Notable towns in the Ariège

Saint Lizier

Saint Lizier is an ancient roman town rich in art and history and which is officially classed among the most beautiful villages of France and is almost entirely listed on the UNESCO world heritage register. Situated at the foot of the Pyrenees the city has a magnificent setting with a view of the mountains of the Couserans region, it is one of the rare villages in France to possess two cathedrals and is listed on the heritage register as being on the road to Santiago de Compostela.

The village dates back to Roman times and its lovely narrow cobbled alleyways within the old ramparts are home to some 15th – 18th century half timbered houses. Architecturally the most interesting building in town is the Cathédrale de St-Lizier , with its distinctive octagonal tower posing picturesquely against the mountains to the south. Inside are some twelfth-century frescoes faded almost to invisibility, and a fine Romanesque cloister, also twelfth-century, with an array of unique, sculpted column capitals. A second cathedral, Nôtre-Dame-de-Sède, within the grounds of the bishop’s palace, is also home to the Musée Départmentale de l’Ariège.

The town has a bakery, cafés and two excellent restaurants, one situated in the Bishop’s Palace with stunning views over the village and to the mountains beyond. There is also a hotel and primary school.

Saint Girons

The town of St Girons has a wonderfully picturesque location, in the foothills of the beautiful Pyrenean Mountains, close to the border with Spain. Above the town the peaks jut into the skyline, snow clad in winter and green and inviting in summer. The ski resorts are close at hand, and both the Mediterranean Sea and the Atlantic Ocean are within two to three hours travel. St Girons is at the gateway to the Couserans Valleys, a series of 18 valleys which make up a third of the Ariège region.
St Girons is a charming and lively town with some 7,000 inhabitants. It is the commercial heart of this sparsely populated and mountainous region, and also attracts a good number of visitors, both to enjoy its olde worlde ambience and also to attend its excellent street markets. Local pink marble is used to pave the picturesque streets, and there is a good selection of restaurants, bars and cafés. Under the recently restored Pont-Vieux in the centre of the town you can see trout swimming the clear waters of the River Salat which flows straight down from the mountains. The bridge leads you towards the old commercial centre of the town on the right bank, with some marvellously old-fashioned shops, their fronts and fittings unchanged for generations. To the right, past the tiny Cathedral, are the elegantly faded Grand Hôtel de France and the equally old-fashioned Hôtel de l’Union, where you can still stay. The latter’s ground-floor café is a splendid balconied period piece facing the riverside Champ de Mars, the back half a wonderfully old-fashioned book shop, worth visiting for the interior alone. The central square, shaded by Plane trees, provides the site for the famous Saturday morning farmer’s market which attracts locals and visitors from miles around.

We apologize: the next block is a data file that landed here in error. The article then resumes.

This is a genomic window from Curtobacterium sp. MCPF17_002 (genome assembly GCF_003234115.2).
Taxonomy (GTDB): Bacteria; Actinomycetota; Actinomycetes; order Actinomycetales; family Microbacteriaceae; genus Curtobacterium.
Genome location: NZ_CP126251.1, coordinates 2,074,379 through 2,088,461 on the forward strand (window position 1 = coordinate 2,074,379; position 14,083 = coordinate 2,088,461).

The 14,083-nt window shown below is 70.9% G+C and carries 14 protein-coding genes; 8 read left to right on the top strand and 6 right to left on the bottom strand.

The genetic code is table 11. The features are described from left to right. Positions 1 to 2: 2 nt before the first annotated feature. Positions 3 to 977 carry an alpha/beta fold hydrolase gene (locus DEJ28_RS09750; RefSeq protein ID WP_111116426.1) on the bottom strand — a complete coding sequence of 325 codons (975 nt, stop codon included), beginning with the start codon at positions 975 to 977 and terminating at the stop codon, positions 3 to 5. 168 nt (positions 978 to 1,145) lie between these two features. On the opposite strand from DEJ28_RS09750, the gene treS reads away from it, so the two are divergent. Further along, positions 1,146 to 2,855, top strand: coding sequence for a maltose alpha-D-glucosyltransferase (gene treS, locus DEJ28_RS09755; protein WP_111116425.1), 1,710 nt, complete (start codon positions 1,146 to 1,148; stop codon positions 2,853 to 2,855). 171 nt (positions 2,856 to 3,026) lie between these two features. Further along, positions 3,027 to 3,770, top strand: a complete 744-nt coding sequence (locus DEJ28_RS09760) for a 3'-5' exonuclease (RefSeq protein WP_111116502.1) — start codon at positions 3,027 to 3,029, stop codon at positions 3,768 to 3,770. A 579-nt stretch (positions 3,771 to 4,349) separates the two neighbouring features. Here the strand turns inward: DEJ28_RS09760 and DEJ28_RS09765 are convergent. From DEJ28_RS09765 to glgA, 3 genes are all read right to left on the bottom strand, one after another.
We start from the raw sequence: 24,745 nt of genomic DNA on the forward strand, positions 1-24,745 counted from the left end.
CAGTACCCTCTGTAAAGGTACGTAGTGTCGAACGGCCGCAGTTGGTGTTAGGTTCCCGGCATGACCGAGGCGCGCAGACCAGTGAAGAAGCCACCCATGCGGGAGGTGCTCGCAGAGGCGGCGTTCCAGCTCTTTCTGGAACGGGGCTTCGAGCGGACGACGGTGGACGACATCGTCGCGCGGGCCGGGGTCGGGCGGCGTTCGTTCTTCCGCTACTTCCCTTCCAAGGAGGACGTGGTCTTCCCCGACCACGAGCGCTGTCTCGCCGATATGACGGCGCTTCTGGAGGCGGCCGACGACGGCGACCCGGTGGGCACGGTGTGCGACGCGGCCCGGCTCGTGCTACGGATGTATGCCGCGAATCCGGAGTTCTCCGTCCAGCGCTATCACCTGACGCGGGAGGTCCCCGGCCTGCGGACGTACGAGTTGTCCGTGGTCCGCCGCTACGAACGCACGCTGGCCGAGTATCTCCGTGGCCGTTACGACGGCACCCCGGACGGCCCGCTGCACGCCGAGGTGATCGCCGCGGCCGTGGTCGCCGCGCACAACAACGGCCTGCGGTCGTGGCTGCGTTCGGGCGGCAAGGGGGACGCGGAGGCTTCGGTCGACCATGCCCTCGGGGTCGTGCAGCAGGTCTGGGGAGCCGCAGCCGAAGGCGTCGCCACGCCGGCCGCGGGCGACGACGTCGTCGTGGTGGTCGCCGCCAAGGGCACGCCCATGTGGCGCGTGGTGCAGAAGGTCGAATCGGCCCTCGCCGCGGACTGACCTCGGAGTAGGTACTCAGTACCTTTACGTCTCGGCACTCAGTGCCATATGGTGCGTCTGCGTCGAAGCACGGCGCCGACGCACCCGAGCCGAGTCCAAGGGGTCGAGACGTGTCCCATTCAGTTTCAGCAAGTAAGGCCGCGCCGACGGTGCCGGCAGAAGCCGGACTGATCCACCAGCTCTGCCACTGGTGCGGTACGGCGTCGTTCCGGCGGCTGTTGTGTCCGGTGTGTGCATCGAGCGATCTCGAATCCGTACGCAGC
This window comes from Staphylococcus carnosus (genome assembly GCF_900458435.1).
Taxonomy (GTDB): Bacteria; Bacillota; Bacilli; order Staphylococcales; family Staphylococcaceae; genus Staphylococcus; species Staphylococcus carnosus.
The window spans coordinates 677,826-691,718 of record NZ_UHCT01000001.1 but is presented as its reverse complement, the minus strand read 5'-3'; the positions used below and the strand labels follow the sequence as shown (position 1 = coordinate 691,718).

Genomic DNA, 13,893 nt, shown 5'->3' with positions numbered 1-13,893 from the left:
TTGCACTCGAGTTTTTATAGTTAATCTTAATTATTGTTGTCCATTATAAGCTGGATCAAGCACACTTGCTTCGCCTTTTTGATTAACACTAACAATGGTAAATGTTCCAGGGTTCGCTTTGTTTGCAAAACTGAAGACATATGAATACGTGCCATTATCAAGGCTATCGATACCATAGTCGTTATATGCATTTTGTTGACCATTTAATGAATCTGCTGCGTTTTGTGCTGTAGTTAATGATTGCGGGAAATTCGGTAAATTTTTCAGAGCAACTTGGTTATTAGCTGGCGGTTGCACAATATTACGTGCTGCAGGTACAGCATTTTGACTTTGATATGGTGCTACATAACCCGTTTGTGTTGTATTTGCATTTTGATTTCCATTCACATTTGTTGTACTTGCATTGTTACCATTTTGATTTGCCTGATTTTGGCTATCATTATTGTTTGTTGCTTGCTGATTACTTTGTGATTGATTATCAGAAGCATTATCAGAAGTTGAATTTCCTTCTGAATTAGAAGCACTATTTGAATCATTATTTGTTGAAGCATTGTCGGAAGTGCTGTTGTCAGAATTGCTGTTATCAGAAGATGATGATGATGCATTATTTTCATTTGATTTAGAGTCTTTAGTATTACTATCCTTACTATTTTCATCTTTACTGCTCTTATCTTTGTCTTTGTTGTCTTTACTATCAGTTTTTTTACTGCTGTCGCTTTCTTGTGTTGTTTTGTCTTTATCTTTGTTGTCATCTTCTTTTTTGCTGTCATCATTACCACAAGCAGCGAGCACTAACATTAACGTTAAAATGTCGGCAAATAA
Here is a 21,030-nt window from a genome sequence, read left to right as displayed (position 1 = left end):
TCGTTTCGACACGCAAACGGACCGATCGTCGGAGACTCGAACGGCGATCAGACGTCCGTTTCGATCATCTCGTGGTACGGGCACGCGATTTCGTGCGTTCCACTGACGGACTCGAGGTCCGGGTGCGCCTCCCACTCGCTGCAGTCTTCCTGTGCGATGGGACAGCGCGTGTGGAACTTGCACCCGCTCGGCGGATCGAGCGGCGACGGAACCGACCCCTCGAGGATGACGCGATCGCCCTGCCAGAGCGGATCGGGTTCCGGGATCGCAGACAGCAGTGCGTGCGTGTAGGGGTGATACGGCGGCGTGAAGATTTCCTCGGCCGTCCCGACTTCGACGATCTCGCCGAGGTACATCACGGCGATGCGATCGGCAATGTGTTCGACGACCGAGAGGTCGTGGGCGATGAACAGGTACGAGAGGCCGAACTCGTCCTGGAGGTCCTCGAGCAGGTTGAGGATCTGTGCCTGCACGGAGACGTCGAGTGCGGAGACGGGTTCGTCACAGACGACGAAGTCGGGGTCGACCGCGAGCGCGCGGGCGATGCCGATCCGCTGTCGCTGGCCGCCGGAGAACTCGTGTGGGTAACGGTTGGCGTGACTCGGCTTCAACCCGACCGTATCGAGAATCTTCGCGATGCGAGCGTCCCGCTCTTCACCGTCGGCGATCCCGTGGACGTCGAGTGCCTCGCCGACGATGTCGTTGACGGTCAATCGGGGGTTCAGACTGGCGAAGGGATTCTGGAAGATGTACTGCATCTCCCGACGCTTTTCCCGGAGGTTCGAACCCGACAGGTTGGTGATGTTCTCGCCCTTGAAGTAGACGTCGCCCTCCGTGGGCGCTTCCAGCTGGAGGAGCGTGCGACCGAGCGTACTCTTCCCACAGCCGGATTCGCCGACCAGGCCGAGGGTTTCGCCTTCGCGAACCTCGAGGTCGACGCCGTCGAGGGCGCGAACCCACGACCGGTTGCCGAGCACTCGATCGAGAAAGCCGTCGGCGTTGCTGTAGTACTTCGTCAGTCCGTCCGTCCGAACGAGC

The town has all amenities; lots of interesting and useful shops, bars, restaurants, cinema, sporting facilities including an excellent tennis club, rugby and football stadium and outdoor swimming pool as well as primary schools, a secondary school and two lycées. The town also hosts a series of festivals throughout the summer. In the winter you are only a hop away from some great skiing and snowboarding territory at Guzet Neige, just a 40 minute drive away, and in the summer the mountains are fantastic for anyone who enjoys walking, mountain biking, pony trekking and generally enjoying the spectacular scenery of the great outdoors.

There were a number of escape routes during the World War Two through France but the Comete Line, the Pat O’Leary Line and the Marie Claire Line were the most famous. One of the O’Leary networks went through central France to Agen & Toulouse then to the central Pyrenees to the starting point of “Le Chemin de la Liberte” at St Girons. The high mountain route into Spain was carefully chosen as it avoided all official checkpoints. Between 1940 & 1944, there were 33,000 successful escapes along the entire length of the Pyrenean chain and 782 escaped over the mountain peaks of the Ariège. During the war several escape trails were established near St Girons and other towns and villages surrounding it like Foix, Tarascon, Aulus-Les-Bains, Massat, Castillon, Seix & Sentein all had invisible mountain routes towards the Spanish frontier. By the beginning of 1943 German surveillance had increased often due to the betrayal by Frenchmen who worked for the feared Vichy-run paramilitary force “La Milice” and there were many ambushes along the trails. Despite this increased surveillance the St Girons-Esterri escape route via Mont Valier remained operational until the end of the war. Today, each year, a guide leads a group along the trail to commemorate those who made it and those who did not.


A very typical Couserans village with a river running through and picturesque walks in all directions. This is where the local Moulis cheese is made. There is also an ecological research centre here; the French National Centre for Scientific Research, which attracts scientists from all over the world to study, amongst other things, biological diversity, animal perception and decision making and adaption to new habitats. Part of this set up includes an underground laboratory.